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My wife is getting a led lighting strip put in under her cabinets. It is a strip about 1/3 inch wide with a sticky back and a small LED about every inch or so. There are places to cut it every 2-3 inches where there are metal tabs that you would put some sort of connector to join with your 12 volt electrical system. Seems like an easy way to get light in all kinds of places in a boat. On the real was "EIAJ-RRM12B AND ZZH002"

Any body know more? Any body used them on a boat?

rdw
 

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Cool, but be aware all LEDs are not created equal.

We put battery operated LEDs under our bimini in our cockpit. Perfect amount of light at night from a two very small bulbs. They each take two watch style batteries and only run for about 15-20 hrs before needing the batts changed. I bought a pack of 20 already this winter for next season.
 

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I use 18-inch LED light strips for my music gear, powered with a tiny 12-volt power pack. Incredibly bright, draw next to nothing for power, and I know they would be great in any marine situation.

I also use LED rope lights, 16-footers, that are attached to each toe rail. Lights up the entire side of the boat and no chance that someone will run into you in the middle of the night while anchored. They're solar powered and stay bright for about 12 hours. I turn them off while running, though.

Cheers,

Gary :cool:
 

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I have use marine LED strip by Lunasea. They are outstanding. They are of course 12 volt. Come in 24 or 12 inch lengths.

Buy Warm White of for the interior of the sailboat. Excellent color and easy on the eyes.
As was mentioned LED lights are not all the same. Don't buy the cheapest you will regret or live with poor results.
Good luck. Can buy them online, 24 is about $45 to $50.for the strips.
 

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Here's the strips I use for my music gear, more than enough to light the entire interior or most boats using just two of the 18-inch strips. However, because they are so intense, I recommend using some sort of shielding to prevent eye damage from looking directly into the intense light. Oh, and no heat whatsoever.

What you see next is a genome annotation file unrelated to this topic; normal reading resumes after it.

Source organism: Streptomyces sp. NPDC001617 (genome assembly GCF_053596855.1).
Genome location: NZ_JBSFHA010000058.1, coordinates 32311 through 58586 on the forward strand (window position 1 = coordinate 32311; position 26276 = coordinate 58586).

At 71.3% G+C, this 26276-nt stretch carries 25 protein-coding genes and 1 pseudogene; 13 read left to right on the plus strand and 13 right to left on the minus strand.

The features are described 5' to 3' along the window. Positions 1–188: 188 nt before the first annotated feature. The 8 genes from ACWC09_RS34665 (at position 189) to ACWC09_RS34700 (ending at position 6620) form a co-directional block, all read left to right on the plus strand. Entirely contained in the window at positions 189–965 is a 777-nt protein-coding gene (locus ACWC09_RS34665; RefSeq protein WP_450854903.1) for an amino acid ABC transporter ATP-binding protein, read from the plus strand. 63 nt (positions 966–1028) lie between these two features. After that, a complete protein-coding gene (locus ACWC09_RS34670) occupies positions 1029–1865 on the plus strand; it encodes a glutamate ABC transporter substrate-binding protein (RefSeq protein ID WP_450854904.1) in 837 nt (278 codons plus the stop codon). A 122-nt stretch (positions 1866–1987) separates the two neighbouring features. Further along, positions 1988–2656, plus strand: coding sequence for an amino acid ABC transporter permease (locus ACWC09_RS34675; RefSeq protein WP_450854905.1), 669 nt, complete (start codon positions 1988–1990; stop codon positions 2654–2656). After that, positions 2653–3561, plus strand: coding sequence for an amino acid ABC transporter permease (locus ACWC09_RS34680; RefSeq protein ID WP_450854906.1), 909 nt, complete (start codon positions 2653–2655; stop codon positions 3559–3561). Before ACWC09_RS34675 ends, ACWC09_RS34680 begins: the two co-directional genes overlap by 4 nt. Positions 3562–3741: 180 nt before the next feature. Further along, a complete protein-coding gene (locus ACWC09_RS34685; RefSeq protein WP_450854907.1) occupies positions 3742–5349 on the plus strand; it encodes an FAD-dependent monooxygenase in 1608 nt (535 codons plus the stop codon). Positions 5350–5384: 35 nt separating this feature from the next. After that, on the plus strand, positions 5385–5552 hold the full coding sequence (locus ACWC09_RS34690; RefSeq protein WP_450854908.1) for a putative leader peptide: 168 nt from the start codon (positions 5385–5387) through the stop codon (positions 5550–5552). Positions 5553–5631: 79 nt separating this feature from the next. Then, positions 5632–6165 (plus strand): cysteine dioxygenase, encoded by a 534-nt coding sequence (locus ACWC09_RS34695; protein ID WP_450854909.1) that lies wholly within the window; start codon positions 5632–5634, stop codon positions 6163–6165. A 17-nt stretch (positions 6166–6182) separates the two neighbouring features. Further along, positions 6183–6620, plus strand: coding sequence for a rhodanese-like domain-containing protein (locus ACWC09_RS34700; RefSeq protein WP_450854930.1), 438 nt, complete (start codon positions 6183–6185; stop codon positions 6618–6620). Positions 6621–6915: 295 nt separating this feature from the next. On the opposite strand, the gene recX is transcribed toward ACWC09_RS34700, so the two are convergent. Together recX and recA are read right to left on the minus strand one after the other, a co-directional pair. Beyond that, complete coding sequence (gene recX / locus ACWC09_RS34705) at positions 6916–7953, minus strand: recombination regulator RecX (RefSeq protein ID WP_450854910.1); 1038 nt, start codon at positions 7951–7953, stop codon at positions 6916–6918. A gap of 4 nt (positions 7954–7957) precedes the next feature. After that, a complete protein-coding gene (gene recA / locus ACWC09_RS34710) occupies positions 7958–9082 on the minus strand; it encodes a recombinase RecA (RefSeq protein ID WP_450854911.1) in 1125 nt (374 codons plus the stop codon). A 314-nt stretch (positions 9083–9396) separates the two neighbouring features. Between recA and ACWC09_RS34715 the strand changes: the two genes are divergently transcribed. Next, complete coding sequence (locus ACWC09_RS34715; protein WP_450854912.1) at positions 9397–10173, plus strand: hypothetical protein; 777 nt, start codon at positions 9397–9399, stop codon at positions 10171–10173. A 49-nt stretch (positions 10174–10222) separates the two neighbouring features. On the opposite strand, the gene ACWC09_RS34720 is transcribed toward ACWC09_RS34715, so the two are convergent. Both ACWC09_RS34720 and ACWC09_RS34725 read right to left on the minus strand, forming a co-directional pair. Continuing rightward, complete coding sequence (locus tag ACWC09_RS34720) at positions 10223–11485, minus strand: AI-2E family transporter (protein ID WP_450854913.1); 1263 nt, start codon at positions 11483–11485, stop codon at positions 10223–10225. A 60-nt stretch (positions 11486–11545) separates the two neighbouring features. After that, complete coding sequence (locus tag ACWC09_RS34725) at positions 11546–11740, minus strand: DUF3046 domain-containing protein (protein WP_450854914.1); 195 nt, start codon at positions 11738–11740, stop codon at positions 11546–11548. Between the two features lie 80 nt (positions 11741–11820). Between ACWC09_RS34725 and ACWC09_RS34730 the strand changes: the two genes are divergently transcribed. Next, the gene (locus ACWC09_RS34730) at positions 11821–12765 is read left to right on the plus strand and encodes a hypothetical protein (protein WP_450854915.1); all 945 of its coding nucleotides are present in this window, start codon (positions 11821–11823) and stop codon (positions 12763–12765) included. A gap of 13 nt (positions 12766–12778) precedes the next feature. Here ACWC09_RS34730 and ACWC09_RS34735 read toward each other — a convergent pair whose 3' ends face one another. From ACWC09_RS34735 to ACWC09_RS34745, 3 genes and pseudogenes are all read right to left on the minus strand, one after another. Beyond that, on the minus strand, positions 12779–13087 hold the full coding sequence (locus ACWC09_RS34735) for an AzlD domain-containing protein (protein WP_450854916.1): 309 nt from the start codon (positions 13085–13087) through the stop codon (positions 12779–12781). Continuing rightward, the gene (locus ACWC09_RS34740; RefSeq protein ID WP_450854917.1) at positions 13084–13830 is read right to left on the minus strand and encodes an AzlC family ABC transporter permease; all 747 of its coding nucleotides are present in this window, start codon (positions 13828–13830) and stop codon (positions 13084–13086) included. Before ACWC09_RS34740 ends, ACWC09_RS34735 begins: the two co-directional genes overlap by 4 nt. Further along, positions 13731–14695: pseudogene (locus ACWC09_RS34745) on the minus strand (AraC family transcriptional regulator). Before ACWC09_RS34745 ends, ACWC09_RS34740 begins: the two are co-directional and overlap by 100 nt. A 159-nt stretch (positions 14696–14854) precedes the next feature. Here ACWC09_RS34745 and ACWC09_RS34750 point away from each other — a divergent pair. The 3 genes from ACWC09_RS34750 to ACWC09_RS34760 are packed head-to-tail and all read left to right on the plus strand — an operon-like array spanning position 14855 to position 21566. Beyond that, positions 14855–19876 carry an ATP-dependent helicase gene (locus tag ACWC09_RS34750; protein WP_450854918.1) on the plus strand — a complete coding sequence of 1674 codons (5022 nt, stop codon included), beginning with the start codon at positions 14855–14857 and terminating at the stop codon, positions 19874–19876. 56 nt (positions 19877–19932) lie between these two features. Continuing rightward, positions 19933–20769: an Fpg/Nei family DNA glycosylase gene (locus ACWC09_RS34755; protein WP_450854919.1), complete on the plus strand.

Gary :cool:
 

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I used these for lighting on my boat:
HitLights Weatherproof Warm White SMD3528 LED Light Strip - 300 LEDs, 16.4 Ft Roll, Cut to Length - 3000K, 149 Lumens per foot, Requires 12V DC, IP65
(Amazon description). They're great and silicone coated for weather resistance. The silicone makes it a little more trouble to make electrical connections but they sell an uncoated indoor version as well.
 

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I've found that the easiest thing to do is to get 12V LED strips or "ribbons" from the auto parts store. That way you can be pretty well assured that they will handle any voltages normally seen in an auto or marine "12V" system (remember, your alternator cranks out up to 14V or so when your engine is on). I also use a couple of battery-powered LED lamps in the V-berth, to save me from running wire.
 

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We have 6 feet of LED strip lighting on the underside of the bar connecting our dinghy davits. They are powered through a pull cord switch. When we dinghy-up at night, I pull the cord without getting out of the dink. It lights-up the whole transom area for boarding. The power draw is so low, I've purposely left them on all day so it's easier to find the boat when returning that night.

I put a 16" strip under the rim of wood at the top of the circuit breaker panel above our chart table. It lights up the chart table excellently. The panel is hinged at the bottom and when I open the panel the strip light stays in place. So the same LED strip light illuminates the wiring behind the panel. Double duty.

I'm planning to put strip lights in my engine compartment at key locations, and may even sew them into the noise-absorbing material on the sides. That way, changing the oil and checking things overall will be easier and simpler.

Finally, I'm thinking about using a strip around the mast, maybe 9 feet above the deck. Good anti-collision lighting and it would make it easier to find the boat in a crowded anchorage or at night.

Regards,
Brad
 

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Beneteau 393
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I have used some LED strips and find they do not last long. Probably because even though they say they are 12 volts they are not good for a boat because they need exactly 12 volts. Remember on a boat your wiring may have 14.4 when you are charging.

So theres a few things you can do:
Buy cheap ones and expect to change them about every 18 months
Buy expensive ones fro a marine shop
Buy some sort of regulated power supply. These are i two types, tiny for just one curcuit, or huge for the whole boat